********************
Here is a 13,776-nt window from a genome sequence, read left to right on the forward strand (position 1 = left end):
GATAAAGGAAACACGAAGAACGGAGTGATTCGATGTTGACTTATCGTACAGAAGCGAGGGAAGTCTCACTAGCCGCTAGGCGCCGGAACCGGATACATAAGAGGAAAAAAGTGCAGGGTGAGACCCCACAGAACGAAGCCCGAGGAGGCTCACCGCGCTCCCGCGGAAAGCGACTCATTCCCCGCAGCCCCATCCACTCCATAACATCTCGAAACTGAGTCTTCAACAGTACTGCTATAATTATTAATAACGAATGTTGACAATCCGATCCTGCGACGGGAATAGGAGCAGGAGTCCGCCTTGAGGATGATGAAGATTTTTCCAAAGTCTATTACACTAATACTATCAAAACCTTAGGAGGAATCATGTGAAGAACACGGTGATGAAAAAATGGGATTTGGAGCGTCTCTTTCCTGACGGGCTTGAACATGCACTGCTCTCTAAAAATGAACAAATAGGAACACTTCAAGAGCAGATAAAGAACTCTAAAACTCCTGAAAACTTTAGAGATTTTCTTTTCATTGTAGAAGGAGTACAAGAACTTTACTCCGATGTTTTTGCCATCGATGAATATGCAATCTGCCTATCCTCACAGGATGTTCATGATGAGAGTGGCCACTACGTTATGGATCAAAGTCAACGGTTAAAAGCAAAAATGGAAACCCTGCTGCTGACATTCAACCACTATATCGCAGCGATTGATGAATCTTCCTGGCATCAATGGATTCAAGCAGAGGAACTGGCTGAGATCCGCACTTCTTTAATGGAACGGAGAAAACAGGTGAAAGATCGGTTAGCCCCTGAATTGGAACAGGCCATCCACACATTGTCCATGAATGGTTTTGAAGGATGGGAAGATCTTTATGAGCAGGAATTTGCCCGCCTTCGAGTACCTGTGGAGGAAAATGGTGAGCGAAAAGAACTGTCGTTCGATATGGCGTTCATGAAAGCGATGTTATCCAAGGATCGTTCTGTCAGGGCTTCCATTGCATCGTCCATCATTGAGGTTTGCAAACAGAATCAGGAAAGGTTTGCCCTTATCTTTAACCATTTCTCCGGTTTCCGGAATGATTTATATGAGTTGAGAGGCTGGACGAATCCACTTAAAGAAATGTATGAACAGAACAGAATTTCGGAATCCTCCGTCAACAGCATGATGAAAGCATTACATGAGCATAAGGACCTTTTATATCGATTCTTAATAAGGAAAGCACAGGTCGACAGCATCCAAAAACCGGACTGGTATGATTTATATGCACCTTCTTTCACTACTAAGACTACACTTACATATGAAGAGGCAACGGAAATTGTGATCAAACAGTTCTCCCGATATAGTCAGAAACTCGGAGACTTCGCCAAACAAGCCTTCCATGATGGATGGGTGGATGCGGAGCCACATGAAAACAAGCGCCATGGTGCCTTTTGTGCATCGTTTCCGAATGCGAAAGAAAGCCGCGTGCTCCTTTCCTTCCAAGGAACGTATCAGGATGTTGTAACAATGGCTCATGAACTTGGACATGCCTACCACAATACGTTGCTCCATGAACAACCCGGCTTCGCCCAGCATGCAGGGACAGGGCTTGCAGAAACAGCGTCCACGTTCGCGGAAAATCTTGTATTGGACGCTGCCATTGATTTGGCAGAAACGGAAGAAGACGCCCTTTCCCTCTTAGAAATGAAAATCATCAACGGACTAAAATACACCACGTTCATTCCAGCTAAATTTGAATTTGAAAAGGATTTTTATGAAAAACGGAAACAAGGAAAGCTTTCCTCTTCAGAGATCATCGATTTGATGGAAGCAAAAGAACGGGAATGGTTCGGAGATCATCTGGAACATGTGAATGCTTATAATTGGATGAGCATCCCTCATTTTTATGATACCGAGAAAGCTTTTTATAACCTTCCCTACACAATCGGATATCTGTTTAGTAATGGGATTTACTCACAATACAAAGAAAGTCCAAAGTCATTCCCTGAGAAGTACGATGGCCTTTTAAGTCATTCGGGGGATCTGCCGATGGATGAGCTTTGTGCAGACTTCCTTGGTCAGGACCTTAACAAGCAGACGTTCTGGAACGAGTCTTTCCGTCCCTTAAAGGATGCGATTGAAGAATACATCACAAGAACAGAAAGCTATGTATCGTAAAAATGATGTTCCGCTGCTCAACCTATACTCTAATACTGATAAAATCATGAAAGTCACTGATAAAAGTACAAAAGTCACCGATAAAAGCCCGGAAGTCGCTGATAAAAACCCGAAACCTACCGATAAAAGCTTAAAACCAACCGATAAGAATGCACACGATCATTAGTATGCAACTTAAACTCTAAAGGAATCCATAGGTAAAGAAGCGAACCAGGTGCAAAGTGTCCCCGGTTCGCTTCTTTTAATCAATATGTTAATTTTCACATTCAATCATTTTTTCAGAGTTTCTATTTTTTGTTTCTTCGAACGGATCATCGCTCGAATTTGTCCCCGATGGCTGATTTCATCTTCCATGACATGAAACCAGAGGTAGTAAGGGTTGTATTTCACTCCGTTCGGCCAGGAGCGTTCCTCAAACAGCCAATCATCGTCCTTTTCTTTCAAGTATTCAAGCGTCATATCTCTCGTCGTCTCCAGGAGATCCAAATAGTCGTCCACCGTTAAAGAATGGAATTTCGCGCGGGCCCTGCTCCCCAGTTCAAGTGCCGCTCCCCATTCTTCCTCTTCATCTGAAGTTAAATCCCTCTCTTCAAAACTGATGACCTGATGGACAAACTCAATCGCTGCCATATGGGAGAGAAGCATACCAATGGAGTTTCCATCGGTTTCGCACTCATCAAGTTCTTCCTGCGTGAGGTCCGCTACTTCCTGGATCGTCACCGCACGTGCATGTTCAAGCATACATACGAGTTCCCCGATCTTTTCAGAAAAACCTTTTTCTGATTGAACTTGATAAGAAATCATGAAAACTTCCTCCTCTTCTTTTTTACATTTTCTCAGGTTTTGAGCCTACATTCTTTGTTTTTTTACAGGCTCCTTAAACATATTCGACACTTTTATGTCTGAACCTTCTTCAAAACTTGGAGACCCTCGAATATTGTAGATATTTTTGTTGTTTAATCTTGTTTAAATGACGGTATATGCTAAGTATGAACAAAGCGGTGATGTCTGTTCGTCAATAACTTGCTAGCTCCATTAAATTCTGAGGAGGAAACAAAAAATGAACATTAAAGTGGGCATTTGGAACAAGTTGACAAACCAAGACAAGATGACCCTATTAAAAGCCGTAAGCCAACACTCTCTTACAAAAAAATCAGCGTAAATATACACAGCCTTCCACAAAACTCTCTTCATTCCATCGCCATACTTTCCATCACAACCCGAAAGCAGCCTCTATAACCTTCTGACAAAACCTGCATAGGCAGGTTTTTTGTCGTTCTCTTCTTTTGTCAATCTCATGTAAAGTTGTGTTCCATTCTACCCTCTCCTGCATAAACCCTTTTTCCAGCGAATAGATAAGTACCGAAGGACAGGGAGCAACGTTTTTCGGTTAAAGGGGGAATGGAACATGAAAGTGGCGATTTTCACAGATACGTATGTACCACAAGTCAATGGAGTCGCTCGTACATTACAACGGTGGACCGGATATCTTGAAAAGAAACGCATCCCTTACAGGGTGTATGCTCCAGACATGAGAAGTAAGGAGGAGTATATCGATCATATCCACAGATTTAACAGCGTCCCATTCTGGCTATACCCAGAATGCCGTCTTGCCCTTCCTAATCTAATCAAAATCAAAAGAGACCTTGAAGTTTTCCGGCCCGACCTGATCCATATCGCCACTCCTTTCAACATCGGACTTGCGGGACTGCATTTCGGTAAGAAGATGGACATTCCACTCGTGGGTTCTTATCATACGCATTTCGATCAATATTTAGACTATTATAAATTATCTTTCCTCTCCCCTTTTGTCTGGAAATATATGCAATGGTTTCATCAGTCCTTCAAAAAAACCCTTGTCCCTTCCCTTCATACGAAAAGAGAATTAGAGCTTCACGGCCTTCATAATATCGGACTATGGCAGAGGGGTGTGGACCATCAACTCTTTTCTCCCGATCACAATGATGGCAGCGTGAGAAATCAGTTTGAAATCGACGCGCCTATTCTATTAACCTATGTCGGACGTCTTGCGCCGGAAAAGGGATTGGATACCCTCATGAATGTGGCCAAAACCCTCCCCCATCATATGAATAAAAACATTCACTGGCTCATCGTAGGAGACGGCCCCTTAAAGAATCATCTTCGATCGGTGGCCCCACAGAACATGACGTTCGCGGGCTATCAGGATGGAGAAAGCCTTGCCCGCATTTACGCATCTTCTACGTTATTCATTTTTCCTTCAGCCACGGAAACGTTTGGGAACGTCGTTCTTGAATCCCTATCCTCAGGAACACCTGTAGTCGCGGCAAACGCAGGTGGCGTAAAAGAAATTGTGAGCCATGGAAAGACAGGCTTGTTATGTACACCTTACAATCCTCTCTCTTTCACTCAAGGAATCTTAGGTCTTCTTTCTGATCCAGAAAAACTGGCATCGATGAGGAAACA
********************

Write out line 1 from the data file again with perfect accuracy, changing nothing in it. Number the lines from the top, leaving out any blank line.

Here is a 13,776-nt window from a genome sequence, read left to right on the forward strand (position 1 = left end):